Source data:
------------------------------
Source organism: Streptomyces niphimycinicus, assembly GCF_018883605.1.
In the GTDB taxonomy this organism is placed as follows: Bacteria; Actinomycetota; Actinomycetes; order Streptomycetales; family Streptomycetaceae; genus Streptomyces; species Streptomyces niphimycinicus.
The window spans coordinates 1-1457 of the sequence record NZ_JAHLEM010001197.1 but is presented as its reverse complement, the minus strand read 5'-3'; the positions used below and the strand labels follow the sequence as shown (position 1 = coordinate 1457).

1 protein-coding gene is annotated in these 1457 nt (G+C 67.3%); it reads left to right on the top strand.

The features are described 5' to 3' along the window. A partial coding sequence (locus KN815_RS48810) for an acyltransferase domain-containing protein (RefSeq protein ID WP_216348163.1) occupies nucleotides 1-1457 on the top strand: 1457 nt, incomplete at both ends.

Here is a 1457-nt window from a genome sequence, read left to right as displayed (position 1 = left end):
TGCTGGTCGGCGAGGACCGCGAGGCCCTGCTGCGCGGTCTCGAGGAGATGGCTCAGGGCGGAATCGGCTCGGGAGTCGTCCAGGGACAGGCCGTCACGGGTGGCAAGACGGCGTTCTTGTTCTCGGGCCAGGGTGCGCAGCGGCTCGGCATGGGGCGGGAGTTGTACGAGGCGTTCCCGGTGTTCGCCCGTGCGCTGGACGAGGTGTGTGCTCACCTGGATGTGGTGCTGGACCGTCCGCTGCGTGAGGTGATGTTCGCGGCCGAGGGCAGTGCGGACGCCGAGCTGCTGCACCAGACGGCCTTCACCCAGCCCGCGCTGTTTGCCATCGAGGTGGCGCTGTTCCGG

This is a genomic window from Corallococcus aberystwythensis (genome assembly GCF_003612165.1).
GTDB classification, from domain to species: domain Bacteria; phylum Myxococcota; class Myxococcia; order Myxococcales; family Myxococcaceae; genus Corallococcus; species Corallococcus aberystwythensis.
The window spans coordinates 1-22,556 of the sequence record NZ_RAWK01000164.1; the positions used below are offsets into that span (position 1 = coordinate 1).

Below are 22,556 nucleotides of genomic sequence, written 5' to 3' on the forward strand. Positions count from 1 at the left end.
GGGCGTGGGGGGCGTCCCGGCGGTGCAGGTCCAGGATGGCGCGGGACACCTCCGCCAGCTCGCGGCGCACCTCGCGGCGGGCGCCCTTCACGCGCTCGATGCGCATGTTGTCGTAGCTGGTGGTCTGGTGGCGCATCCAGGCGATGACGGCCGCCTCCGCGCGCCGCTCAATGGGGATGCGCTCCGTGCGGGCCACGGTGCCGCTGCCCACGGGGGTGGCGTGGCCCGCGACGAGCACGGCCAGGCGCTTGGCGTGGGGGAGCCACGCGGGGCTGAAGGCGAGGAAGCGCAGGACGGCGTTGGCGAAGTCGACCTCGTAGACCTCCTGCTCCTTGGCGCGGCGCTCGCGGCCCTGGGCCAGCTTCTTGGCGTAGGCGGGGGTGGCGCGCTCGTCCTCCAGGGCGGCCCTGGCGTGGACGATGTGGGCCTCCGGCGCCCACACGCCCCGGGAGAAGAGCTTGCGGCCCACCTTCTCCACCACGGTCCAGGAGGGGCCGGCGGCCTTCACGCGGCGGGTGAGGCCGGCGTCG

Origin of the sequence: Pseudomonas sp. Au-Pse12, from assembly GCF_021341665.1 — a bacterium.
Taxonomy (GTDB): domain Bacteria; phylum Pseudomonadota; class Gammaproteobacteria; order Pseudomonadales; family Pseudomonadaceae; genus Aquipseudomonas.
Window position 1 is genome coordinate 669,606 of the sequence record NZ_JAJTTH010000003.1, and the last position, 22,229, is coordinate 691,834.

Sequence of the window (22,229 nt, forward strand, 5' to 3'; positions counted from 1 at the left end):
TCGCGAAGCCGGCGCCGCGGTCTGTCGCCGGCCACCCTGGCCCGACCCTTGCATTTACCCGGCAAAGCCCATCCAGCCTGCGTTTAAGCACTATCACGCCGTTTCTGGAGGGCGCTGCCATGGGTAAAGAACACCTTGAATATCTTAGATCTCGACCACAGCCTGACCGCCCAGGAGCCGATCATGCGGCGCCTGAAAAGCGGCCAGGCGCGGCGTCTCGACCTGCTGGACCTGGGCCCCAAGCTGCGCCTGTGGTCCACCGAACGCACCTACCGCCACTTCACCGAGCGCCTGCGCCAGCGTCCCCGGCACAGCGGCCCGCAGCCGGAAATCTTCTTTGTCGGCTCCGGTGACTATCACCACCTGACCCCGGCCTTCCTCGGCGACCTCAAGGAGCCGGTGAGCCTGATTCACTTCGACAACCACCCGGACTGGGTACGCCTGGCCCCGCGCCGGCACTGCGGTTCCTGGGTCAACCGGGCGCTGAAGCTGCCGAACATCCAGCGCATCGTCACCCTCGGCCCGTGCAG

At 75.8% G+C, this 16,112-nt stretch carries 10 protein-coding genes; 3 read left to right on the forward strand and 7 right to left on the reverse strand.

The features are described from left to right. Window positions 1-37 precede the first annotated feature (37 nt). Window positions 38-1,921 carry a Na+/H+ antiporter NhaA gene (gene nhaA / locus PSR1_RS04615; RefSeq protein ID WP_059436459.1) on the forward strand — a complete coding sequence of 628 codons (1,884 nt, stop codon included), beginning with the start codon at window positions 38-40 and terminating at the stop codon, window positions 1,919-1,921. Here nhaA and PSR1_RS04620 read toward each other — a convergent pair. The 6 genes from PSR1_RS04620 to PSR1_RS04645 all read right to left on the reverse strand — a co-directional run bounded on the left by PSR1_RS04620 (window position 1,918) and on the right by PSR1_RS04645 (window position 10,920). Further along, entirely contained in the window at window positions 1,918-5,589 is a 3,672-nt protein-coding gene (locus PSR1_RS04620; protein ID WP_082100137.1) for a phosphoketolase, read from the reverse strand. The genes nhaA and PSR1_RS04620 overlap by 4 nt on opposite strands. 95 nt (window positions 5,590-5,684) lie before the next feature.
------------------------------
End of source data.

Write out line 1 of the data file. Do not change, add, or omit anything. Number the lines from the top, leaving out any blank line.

Source organism: Streptomyces niphimycinicus, assembly GCF_018883605.1.